Customer Data Unification
Why the Single View of the Customer Remains Out of Your Reach
89 percent of marketers worldwide struggle to create a single view of their customers because, according to a survey performed by Experian, they have poor data quality, siloed departments, and the inability to link technologies. In addition, these marketers report that the top barrier to cross-channel marketing success is lack of this single customer view.
At Amperity, we often talk to CMOs, CCOs, and IT leaders who are trying to unify their customer data. Nearly all of them tell us that despite months (or years) of effort, expensive consultants, and heroic efforts by their IT teams, they still lack the single view they set out to achieve.
What’s Really Holding Everyone Back?
What’s the real problem? Is customer data unification really so hard? In our experience, customer data is often siloed in difficult-to-link technologies. But rather than poor quality data, we find that the data itself is rich and valuable. When brought together with intelligence, it forms a deep and useful customer knowledge base that can power advanced analytics, personalization, and targeting.
So while access to siloed data can be an issue, there are two more fundamental blockers that we encounter when we work with brands to unify and make their customer data actionable:
The problem of identity resolution has never been so complex as it is today, due to the explosion of customer data, channels, systems, and applications. To achieve a single customer view, data has to first be brought together from these disparate systems, which requires building, maintaining, and monitoring data pipes into and out of a centralized system.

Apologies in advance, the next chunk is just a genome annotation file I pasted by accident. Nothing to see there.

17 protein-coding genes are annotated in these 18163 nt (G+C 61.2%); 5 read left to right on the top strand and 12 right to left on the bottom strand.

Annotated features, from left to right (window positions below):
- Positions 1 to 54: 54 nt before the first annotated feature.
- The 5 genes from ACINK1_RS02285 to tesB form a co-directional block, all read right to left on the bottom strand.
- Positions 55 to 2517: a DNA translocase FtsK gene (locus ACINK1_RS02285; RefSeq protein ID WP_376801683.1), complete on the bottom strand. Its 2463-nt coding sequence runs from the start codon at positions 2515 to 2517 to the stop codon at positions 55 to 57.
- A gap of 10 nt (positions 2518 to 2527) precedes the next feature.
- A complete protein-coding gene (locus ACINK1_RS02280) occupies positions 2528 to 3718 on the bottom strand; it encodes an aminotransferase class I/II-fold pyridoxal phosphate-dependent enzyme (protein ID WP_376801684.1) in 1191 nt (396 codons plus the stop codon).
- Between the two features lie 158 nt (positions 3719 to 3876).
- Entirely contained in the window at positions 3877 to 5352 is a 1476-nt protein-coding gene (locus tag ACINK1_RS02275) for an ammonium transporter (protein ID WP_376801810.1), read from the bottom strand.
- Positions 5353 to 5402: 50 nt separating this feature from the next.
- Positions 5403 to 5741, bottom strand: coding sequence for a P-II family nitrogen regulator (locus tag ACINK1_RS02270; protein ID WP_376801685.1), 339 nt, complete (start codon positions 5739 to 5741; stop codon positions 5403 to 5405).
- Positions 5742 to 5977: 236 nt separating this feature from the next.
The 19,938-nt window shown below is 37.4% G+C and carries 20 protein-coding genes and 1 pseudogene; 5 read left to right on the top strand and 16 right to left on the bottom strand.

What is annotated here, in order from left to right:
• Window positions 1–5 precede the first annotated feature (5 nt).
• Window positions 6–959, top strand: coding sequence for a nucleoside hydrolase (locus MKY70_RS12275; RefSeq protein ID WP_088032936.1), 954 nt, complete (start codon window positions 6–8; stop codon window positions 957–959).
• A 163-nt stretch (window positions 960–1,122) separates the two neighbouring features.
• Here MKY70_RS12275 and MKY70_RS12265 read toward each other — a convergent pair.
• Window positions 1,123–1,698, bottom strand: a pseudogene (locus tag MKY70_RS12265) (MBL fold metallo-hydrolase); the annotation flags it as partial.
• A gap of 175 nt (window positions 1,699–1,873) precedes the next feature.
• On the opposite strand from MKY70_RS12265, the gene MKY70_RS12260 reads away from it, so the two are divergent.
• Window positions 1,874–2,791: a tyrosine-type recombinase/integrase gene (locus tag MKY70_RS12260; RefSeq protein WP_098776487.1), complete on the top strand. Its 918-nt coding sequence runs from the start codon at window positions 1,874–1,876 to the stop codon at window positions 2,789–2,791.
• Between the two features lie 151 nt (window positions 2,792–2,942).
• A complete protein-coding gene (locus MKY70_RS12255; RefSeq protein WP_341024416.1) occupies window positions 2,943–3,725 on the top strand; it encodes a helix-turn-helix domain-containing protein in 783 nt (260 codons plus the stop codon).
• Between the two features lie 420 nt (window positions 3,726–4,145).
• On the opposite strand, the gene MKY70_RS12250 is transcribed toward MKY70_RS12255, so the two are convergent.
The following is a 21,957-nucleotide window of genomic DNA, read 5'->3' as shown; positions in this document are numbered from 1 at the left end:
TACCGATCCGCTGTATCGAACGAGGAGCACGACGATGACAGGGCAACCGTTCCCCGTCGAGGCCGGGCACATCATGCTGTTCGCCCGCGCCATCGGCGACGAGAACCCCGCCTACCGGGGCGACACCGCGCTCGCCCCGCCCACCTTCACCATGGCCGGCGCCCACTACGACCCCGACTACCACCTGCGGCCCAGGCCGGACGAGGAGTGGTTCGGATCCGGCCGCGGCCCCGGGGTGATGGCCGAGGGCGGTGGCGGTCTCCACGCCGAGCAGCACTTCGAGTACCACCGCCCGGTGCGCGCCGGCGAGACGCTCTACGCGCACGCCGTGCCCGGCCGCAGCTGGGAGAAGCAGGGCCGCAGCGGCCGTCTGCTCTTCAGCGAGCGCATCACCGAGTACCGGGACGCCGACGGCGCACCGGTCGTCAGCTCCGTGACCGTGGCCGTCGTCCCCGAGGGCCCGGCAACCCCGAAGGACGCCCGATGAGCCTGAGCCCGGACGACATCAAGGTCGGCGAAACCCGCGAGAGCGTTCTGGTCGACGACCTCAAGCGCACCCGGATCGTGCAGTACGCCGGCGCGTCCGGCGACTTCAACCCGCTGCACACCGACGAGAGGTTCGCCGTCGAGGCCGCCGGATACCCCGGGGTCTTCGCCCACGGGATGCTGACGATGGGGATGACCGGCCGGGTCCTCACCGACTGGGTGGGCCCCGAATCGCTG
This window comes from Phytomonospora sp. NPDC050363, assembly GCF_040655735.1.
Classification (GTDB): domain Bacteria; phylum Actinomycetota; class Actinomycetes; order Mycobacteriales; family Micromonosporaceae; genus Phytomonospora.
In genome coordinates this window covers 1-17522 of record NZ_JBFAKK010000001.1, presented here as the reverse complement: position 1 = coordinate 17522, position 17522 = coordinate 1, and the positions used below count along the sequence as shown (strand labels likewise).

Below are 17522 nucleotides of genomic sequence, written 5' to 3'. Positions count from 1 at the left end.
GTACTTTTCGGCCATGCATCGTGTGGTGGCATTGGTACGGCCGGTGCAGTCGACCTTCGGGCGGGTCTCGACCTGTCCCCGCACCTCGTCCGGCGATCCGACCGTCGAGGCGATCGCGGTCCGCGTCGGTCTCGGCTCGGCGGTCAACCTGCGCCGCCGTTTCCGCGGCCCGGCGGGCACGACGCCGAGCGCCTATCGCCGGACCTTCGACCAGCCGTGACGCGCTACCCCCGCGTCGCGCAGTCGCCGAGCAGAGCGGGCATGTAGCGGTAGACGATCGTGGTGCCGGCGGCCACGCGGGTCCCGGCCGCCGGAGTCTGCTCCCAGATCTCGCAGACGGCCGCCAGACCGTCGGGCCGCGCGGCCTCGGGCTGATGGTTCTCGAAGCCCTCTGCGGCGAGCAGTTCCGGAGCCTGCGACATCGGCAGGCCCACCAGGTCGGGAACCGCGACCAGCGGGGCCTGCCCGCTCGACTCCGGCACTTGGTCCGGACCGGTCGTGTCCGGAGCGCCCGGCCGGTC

But after data is co-located, the real challenges begin. Customer identities must be resolved across tens of sources and billions to trillions of records, even when there is no common key to link them. This requires massive computing power, machine learning intelligence, and customer data expertise.
Lack of ground truth
There is another related, but deeper, complication. Customer data is inherently uncertain. Without that common key, can you tell with assurance when two records belong to the same person? Can you tell when they don’t?
There is no way to be certain, and yet choices must be made: either leave records separate when they have a high likelihood of belonging to a single individual (producing false negatives), or unify records when you can’t be sure if they do (producing false positives).
The business impact of these choices is huge. False negatives in customer data unification means duplicated lists, multiples of the same emails and direct mailings sent to a single individual, and ads shown to customers who have already purchased the products you’re promoting. A lack of unified data also makes effective site, app, and email personalization difficult to achieve. All this rolls up to lower revenue, poor customer experiences, and loss of loyalty.
False positives, on the other hand, mean that some of the information in a customer’s profile is false. Using profiles built with potential fast positives runs the risk of sending order confirmations, shipment notifications, and information about returns to the wrong individual, with disastrous consequences.
A Better Way
We believe brands shouldn’t have to make this difficult and expensive choice. Instead, we help brands build multiple, unified customer views, connecting rich data stores to form robust customer profiles at scale. To learn more about unified customer profiles and multiple customer views, read the white paper: The Single View of the Customer is a Myth & Why You Need Multiple Customer Views.